westv

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I've just enjoyed a very tasty vegetable lasagne in a restaurant that was advertised as having a side salad. I was quite looking forward to some cucumber and tomato, maybe a slice of onion or two. What I got was basically a pile of lettuce. Ok, it was trendy modern lettuce rather than iceburg, but lettuce nevertheless.

I've always felt that lettuce is the "filler" in a salad and in no way substitutes for proper salad ingredients. Fortunately I bought a portion of chips separately so I'm not hungry, but I'd be interested in other forum members views. Am I right to feel slightly agrieved ?
I might have complained. You got a side lettuce not a side salad.
 

PeterY

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Side salads are always hit and miss. I've had some extremely good ones and some truly awful ones. I don't confess to being a salad lover by any means and salad helps towards (I know it's supposed to be 5 a day, green stuff) towards my 5 a week. I do enjoy a real lettuce, not the stuff that is slightly mauve that it is cheap and cheerful. I know why it's used, it's because it's soooooooo bad and tasteless, even the slugs don't like it. :'( :'( :'(
 

Kite159

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Where I work, a side salad is meant to be:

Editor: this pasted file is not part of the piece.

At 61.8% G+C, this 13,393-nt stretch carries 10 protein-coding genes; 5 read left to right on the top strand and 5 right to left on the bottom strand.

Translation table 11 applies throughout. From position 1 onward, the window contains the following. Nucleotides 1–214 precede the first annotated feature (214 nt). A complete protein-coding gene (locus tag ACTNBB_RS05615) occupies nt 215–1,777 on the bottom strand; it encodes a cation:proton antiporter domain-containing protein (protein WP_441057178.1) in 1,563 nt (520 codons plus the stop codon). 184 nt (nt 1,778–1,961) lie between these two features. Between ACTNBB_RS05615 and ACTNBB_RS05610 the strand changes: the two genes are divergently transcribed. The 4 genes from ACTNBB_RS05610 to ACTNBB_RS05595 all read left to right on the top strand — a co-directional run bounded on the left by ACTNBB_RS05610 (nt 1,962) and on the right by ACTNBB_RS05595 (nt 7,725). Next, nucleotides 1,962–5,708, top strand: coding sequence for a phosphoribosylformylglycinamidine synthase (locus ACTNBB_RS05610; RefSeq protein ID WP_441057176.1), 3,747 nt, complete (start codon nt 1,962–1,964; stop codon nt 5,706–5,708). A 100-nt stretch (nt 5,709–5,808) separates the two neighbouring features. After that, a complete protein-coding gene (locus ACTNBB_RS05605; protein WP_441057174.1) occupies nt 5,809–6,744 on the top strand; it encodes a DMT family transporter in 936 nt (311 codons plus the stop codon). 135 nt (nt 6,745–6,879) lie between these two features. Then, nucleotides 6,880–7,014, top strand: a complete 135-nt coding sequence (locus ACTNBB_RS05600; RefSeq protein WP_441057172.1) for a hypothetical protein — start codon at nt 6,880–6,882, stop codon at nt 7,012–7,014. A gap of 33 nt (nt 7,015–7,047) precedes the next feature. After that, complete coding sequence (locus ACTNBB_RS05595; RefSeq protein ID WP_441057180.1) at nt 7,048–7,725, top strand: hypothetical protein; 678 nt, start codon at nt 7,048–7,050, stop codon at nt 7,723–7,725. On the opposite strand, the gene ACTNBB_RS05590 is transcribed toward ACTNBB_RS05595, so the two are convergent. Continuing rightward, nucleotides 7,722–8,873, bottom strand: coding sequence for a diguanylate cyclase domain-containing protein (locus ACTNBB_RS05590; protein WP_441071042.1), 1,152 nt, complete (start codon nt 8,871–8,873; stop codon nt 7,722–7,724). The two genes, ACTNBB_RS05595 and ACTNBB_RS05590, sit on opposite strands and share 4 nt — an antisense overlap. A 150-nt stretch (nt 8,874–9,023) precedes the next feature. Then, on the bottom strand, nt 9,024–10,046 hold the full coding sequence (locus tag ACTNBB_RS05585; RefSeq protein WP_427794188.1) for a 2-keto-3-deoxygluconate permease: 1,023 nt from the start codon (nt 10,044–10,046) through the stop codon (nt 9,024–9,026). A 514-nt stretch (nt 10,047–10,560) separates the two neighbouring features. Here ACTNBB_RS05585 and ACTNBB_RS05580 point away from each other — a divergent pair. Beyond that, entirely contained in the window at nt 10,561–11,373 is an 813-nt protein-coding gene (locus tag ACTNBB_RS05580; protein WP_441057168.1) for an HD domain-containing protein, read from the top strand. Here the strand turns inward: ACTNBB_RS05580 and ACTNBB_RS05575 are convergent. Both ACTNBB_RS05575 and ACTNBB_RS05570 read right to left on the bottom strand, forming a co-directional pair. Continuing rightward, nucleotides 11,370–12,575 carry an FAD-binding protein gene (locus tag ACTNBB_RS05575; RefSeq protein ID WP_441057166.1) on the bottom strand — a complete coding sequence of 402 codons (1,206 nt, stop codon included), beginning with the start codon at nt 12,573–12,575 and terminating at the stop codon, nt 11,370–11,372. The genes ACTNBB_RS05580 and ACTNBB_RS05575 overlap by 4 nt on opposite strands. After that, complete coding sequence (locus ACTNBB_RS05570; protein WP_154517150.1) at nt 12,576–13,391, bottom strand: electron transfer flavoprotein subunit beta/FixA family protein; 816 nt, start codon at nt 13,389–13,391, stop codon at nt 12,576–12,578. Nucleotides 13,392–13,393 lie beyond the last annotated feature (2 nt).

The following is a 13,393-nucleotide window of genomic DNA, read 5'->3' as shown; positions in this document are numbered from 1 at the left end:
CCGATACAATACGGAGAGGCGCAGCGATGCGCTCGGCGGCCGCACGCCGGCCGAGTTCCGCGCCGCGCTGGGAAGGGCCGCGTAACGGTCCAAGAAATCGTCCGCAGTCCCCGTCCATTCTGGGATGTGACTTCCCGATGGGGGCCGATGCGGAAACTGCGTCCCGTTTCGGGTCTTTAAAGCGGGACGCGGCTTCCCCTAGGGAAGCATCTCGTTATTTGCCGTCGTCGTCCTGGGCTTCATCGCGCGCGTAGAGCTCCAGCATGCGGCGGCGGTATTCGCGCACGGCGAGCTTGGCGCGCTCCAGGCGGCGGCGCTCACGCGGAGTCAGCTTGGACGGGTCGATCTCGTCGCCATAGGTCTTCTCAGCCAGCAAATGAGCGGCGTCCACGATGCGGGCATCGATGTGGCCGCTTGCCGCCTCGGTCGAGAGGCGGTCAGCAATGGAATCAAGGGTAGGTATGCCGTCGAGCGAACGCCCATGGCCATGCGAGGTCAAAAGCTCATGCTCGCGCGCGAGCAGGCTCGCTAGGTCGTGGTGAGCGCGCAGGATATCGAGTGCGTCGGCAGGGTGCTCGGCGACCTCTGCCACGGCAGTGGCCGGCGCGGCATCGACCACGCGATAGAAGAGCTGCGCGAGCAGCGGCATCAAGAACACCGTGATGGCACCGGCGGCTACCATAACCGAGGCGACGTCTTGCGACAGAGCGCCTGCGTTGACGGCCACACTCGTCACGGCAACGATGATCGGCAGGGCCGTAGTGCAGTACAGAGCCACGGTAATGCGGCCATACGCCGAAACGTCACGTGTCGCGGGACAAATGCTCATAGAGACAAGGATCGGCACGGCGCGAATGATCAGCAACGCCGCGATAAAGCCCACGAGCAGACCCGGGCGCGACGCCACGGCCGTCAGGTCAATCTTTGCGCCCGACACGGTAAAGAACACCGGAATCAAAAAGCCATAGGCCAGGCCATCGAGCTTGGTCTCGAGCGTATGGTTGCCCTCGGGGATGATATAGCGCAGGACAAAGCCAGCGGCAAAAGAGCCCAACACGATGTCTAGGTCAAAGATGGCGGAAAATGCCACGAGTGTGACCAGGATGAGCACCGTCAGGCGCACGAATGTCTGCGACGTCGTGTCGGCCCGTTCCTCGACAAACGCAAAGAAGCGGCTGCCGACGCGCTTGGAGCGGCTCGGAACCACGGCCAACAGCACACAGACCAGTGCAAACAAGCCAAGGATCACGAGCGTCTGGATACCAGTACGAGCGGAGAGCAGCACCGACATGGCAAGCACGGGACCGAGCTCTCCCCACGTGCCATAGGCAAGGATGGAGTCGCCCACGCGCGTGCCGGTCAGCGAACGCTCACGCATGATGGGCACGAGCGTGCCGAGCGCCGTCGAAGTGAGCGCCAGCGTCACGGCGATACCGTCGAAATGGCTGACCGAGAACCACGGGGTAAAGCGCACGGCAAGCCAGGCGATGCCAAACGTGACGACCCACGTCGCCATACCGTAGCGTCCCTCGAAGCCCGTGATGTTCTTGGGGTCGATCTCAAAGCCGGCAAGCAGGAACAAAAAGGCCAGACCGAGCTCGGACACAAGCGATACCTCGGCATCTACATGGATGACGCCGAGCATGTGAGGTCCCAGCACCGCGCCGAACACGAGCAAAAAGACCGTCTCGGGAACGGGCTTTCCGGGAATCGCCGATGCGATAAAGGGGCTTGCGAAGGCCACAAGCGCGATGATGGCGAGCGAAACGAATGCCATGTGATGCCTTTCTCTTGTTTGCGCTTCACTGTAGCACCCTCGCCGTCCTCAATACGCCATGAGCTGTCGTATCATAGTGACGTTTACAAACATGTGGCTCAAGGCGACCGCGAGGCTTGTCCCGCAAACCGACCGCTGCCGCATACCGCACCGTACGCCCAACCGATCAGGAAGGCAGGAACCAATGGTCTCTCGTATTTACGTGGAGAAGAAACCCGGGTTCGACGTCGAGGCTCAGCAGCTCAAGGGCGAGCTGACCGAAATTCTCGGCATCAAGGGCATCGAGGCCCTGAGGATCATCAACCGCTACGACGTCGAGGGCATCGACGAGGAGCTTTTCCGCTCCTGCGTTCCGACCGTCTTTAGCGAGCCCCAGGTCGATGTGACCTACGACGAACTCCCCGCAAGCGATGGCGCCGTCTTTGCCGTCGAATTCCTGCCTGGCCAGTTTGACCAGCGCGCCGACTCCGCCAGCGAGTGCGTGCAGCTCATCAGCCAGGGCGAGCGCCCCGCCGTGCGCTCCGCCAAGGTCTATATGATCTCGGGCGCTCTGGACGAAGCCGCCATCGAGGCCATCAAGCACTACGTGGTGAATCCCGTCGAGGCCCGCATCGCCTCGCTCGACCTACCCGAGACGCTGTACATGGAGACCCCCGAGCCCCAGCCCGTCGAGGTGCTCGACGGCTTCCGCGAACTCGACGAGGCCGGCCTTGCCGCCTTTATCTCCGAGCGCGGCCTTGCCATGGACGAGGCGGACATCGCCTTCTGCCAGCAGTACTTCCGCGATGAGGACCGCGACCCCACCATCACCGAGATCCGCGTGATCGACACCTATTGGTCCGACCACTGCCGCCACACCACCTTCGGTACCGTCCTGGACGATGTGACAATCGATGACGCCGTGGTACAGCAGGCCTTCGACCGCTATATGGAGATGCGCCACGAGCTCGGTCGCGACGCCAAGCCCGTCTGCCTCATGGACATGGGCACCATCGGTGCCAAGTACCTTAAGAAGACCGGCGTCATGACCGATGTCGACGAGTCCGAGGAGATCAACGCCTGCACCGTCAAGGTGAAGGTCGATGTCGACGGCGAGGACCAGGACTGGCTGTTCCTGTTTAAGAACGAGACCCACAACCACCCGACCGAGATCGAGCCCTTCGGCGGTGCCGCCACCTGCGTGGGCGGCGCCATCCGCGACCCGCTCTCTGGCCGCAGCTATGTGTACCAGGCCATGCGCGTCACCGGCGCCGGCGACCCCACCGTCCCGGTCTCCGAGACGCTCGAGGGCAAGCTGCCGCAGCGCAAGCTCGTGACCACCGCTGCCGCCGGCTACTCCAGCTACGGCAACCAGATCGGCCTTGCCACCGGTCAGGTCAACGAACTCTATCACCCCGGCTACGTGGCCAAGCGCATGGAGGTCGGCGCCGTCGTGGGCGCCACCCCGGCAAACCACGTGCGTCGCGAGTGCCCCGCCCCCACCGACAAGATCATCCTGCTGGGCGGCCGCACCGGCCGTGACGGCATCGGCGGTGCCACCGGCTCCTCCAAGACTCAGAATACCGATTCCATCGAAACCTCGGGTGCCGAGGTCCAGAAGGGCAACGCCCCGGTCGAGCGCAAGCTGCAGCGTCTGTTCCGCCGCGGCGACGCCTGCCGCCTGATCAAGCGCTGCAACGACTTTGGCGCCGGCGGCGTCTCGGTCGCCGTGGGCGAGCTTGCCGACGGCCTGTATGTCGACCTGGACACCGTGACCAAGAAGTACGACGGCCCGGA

Iceberg Lettuce, Cucumber, Tomato, Onions [both red onions or spring onions]

When it goes into pre-packaged boxes "due to covid"
 

Mcr Warrior

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I ask a similar question every Christmas: what constitute 'all the trimmings', a phrase frequently used to advertise turkey dinners?
Accompanying items like one or more differently-flavoured stuffing balls (such as sage and onion, for example), cranberry sauce, pigs in blankets, maybe bread sauce, maybe Yorkshire puddings, as well as roast potatoes, roast parsnips, brussel sprouts, maybe some carrots and lots of gravy.

Probably not any lettuce or "side salad" as such. ;)
 

Strat-tastic

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Accompanying items like one or more differently-flavoured stuffing balls (such as sage and onion, for example), cranberry sauce, pigs in blankets, maybe bread sauce, maybe Yorkshire puddings, as well as roast potatoes, roast parsnips, brussel sprouts, maybe some carrots and lots of gravy.

Probably not any lettuce or "side salad" as such. ;)
But is that ALL? How does one know? ;)
 

lachlan

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I would expect a combination of lettuce, tomato onions (spring and/or red) grated carrot, and perhaps peppers. Lettuce on its own is not salad, it's just lettuce. I expect the quality to vary with the price of the meal, and more expensive toasties, sandwiches, burgers, etc should include coleslaw too.